This book, co-authored by me, is designed to provide a new perspective on the role of the expert witness, going beyond the legal definition and requirements. For attorneys, it provides insight into finding the right expert for specific cases and preparing an expert for deposition and trial testimony. For consultants and others, it provides a roadmap for serving as an expert witness. For the judiciary, it provides a view to an expert’s approach to an assignment and the nature of the process, the reference materials and personal experience that supports their testimony.
Some History on Expert Witnesses
The use of expert witnesses has been around for a very long time. In their book, Forensic Ethics and the Expert Witness, Philip J. Candilis, Robert Weinstock, and Richard Martinez write, “The forensic expert practice is an ancient profession. For example, in ancient Babylonia, midwives were used as experts in determining pregnancy, virginity, and female fertility. Similarly, the Roman Empire recognized midwives, handwriting experts, and land surveyors as legal experts.” Ancient Babylonia, for those who aren’t history buffs, is tagged to be around 1800 BC, or 3800 years ago. (3)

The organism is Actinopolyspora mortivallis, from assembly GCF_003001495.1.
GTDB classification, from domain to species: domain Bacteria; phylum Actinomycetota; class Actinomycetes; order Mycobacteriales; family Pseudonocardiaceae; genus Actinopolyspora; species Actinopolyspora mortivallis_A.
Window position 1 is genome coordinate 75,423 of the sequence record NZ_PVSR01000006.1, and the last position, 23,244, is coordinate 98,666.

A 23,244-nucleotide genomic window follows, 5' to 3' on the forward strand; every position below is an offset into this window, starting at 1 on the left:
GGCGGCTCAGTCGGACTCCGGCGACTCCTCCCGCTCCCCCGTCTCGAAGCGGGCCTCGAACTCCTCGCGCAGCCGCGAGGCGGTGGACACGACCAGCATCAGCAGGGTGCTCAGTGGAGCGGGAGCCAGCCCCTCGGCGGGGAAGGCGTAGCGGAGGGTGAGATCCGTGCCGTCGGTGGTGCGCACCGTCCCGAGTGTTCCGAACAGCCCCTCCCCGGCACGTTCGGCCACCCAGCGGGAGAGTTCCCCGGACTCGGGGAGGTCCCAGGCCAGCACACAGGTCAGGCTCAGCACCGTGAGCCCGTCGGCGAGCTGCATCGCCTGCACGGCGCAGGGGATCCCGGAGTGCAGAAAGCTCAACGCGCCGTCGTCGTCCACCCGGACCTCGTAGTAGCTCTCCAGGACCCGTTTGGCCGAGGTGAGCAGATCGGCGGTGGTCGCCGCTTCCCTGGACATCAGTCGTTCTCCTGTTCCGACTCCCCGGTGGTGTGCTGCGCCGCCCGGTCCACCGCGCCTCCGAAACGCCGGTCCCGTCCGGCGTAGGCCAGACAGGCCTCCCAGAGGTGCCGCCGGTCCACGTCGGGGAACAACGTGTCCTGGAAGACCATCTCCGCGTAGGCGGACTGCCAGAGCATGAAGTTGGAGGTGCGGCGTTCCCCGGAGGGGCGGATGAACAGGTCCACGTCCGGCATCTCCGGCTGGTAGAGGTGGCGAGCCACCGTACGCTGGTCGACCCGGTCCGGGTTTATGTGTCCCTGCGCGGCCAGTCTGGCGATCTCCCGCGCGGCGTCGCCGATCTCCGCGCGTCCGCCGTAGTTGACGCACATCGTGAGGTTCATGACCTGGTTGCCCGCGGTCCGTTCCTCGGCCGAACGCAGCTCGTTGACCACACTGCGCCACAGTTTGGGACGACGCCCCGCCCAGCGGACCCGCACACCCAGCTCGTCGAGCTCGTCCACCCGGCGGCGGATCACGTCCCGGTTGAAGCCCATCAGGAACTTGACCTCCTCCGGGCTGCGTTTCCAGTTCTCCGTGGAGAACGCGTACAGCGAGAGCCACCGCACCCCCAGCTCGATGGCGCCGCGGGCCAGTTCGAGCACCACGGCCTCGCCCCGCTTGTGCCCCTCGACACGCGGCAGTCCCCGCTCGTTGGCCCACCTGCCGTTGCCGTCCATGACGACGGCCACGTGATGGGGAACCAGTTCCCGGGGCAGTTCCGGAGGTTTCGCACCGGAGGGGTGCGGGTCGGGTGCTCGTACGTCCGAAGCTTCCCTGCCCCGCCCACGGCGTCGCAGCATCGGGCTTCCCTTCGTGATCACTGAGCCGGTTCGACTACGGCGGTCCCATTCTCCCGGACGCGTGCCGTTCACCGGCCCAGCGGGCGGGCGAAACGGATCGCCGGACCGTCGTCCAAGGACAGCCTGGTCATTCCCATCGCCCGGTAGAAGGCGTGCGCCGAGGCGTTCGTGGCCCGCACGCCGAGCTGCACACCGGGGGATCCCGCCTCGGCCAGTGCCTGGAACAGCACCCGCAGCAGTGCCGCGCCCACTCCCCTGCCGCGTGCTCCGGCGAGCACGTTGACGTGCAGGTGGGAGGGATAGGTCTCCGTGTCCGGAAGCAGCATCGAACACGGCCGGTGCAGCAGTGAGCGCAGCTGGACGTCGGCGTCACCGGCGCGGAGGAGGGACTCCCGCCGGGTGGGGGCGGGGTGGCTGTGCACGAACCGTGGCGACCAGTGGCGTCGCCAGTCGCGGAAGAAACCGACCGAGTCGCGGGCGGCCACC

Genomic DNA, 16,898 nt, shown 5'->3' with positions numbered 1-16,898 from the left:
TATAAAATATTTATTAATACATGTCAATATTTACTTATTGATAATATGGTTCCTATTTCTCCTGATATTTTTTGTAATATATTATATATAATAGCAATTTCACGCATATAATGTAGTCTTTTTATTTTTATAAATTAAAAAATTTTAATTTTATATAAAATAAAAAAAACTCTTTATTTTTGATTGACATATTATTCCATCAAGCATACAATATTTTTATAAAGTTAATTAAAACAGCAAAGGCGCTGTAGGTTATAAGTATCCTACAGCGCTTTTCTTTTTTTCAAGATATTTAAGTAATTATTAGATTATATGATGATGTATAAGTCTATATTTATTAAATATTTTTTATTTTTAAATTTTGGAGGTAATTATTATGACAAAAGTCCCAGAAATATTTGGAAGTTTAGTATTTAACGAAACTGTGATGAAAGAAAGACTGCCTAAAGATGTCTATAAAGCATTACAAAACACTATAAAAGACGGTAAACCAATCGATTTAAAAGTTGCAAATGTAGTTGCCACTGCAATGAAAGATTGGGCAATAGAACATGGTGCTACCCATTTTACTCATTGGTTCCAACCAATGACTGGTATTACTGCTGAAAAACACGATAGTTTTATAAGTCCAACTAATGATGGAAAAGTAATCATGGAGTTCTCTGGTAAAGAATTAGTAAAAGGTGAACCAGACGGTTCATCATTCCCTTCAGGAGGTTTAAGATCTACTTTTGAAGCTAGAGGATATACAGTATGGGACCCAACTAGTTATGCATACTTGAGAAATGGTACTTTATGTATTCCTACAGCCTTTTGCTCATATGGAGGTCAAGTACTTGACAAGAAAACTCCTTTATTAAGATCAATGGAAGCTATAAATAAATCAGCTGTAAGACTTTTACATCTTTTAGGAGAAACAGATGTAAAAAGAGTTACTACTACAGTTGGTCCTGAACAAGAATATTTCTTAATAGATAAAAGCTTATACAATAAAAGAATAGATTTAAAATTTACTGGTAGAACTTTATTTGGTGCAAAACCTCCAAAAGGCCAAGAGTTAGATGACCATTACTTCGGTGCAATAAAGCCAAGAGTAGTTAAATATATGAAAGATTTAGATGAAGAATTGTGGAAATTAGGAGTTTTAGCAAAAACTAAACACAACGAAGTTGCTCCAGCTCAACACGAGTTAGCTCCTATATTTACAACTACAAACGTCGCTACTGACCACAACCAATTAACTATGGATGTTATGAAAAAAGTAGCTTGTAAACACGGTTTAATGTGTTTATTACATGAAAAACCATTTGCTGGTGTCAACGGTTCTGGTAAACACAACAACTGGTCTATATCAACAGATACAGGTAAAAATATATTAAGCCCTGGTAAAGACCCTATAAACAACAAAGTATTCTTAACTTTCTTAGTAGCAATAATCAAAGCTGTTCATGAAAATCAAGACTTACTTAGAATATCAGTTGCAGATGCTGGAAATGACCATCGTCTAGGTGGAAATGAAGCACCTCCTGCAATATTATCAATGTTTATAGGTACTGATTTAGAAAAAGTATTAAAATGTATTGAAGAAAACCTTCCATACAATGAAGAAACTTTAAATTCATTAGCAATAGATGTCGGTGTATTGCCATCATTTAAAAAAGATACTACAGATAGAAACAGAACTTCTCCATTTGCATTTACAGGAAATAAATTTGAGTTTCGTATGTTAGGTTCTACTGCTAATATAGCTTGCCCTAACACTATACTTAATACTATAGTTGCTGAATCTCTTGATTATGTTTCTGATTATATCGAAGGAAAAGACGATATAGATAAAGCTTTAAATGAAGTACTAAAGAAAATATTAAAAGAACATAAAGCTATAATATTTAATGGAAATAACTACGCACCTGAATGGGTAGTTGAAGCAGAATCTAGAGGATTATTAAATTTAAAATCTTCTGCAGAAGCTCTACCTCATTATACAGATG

Since ancient times (but still not very recently) and most certainly closer to home, the “… codified use of expert witnesses and the admissibility of their testimony and scientific evidence has developed significantly in the Western court system over the last 250 years. The concept of allowing an expert witness to testify in a court setting and provide opinionated evidence on the facts of other witnesses was first introduced by Lord Mansfield in the case of Folkes v. Chadd in 1782.” (4)
Use of expert witnesses did notstart gaining traction in the US until the 1920s. In an early case, psychologists gave testimony pertaining to whether a cola trademark would cause confusion for customers. Also, in the early 20th century, physicians were called as experts in criminal cases. (5)
In this book, as we have said, we are discussing expert testimony in the context of compensation because our expertise and our experience as expert witnesses all revolve around compensation-related issues. Nevertheless, we believe most. if not all. of the lessons learned from our experiences are equally applicable to expert witnesses who may be testifying on entirely different and unrelated matters.